I love Lucia's for many reasons. Maybe it's their ever-changing menu bursting with imagination and fresh flavors. Maybe it's their thoughtful beer and wine lists. Maybe it's the always warm and friendly service, but when it comes down to it, I love going there because of the sense of escapism you enjoy when you relax over a nice simple meal with good company. It's as if all your troubles have punched out for the night, and during times like these, that's priceless.

Happy Eating,


Thursday, February 12, 2009

Rinata: Al Vento's Twin Sister

The Uptown area has been buzzing about the opening of Rinata (the twin sister-restaurant to Al Vento), an Italian joint that has been breathing new life into the old Georgio's space on Hennepin Ave. Georgio's had fallen off pretty significantly towards the end, and the arrival of Rinata and chef Jonathan Hunt brings a new and credible restaurant to an area in much need of an oasis for good Italian food.

Hunt has been toiling at Al Vento for a few years now, and must have felt the itch to expand on a good thing, because the comparison between the two restaurants is staggering. Much like Al Vento, Rinata's menu is focused and diverse, with a wide range of offerings surrounding the pasta/risotto and pizza category. I've been a huge fan of Hunt's traditional pasta dishes for several years, but noted that he appears to have not carried over his heralded "Mother Sauce" from Al Vento - at least he isn't merchandising it on the menu.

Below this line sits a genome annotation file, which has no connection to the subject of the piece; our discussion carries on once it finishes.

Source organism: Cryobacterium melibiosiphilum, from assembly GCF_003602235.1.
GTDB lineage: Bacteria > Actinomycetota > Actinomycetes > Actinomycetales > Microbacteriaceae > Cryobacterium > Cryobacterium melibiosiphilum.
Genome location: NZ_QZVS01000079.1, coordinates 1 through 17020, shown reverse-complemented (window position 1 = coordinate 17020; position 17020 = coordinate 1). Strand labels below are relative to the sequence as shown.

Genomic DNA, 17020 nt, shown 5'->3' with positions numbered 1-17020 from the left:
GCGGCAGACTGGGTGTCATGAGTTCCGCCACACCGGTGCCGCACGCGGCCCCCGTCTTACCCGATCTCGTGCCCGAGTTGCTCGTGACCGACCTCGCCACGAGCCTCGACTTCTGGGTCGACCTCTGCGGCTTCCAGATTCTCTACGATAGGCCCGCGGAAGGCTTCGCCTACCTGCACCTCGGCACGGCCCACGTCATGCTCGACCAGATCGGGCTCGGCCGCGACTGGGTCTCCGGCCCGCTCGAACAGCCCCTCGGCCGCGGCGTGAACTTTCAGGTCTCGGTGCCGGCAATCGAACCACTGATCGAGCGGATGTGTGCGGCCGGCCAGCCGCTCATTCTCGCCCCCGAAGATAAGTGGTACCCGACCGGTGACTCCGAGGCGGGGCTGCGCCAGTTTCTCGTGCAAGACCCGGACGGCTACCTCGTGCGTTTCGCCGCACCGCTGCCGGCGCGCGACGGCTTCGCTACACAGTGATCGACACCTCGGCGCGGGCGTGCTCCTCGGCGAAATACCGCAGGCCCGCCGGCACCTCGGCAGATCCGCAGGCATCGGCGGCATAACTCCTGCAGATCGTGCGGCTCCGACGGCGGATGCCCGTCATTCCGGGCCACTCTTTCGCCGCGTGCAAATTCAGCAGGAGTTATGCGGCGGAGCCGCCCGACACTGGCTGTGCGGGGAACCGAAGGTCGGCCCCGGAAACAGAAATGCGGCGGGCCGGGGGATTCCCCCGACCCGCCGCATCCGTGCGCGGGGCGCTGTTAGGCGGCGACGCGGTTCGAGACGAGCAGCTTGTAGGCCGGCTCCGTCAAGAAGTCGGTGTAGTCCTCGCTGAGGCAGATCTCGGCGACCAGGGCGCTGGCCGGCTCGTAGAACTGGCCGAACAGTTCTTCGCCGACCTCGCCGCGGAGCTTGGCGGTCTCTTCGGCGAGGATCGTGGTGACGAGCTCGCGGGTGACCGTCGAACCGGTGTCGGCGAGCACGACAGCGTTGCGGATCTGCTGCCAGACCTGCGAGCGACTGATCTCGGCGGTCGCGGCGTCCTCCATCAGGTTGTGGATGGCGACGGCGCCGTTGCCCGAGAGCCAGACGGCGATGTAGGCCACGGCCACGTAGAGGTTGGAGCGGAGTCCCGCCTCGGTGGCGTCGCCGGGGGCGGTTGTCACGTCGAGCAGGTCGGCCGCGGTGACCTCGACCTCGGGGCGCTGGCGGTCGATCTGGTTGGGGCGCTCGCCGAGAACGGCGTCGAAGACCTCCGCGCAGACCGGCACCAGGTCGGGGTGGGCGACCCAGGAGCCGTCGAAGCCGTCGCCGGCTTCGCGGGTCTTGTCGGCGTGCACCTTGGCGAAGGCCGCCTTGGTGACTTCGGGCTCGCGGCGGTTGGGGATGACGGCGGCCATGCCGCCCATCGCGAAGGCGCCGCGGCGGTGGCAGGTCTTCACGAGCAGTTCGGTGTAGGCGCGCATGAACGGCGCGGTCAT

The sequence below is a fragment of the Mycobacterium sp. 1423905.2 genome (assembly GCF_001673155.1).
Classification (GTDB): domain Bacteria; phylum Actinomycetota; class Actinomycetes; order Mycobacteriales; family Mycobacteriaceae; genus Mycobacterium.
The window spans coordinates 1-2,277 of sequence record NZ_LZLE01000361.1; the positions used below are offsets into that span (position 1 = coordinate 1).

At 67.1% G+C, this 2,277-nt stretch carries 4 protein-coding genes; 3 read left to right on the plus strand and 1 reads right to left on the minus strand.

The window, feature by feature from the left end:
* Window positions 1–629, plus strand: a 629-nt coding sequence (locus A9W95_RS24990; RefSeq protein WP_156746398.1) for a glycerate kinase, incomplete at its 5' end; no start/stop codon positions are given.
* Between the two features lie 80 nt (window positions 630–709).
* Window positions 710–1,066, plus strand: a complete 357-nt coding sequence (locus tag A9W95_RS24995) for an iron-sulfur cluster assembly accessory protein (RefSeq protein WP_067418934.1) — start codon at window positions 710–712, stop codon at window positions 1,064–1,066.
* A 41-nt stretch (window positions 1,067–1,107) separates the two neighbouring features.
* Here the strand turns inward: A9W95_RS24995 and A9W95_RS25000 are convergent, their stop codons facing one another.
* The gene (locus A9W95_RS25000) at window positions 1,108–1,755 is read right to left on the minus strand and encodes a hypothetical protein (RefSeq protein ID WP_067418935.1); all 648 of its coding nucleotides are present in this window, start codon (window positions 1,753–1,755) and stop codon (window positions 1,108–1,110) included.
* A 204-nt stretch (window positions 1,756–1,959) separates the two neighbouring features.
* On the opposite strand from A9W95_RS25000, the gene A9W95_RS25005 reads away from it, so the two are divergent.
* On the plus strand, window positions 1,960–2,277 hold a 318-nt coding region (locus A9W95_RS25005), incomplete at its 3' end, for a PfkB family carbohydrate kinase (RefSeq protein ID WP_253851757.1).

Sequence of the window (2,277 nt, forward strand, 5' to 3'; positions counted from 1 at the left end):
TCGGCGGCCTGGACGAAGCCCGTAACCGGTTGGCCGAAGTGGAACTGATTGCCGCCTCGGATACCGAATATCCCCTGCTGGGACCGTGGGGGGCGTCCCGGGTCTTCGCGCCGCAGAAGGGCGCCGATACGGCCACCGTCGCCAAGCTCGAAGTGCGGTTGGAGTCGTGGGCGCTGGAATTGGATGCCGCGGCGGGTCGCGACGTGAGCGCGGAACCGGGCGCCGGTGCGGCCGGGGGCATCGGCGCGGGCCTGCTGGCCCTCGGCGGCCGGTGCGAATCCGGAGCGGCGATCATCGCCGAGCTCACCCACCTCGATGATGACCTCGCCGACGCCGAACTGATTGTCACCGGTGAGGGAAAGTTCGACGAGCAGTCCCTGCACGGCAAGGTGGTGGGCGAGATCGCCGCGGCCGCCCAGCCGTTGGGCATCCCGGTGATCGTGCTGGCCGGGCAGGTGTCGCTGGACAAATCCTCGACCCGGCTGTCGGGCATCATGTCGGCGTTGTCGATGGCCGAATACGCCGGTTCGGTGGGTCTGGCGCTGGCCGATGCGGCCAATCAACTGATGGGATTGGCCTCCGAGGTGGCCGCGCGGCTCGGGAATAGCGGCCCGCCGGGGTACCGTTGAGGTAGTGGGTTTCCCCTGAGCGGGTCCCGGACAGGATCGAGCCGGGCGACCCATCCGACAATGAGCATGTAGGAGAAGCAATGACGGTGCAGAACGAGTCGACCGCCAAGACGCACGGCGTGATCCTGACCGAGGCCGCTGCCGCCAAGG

The service at Rinata was friendly (again, an identical trait from Al Vento), but running a bit thin for the crowd that had compiled on a Tuesday night. Our longer then usual wait for first contact was quickly forgotten when our waiter walked us though the menu and displayed his knowledge of the preparations and recommendations. I was feeling like a simple pasta, but after everyone placed their order for more traditional dishes, I decided to test the range of the kitchen by ordering a risotto with braised boar. I'm a huge fan of boar and am quick to order it when I find it on a menu. The only other places I can recall finding it on a menu are Broders' and Heartland. Needless to say, my anticipation was high.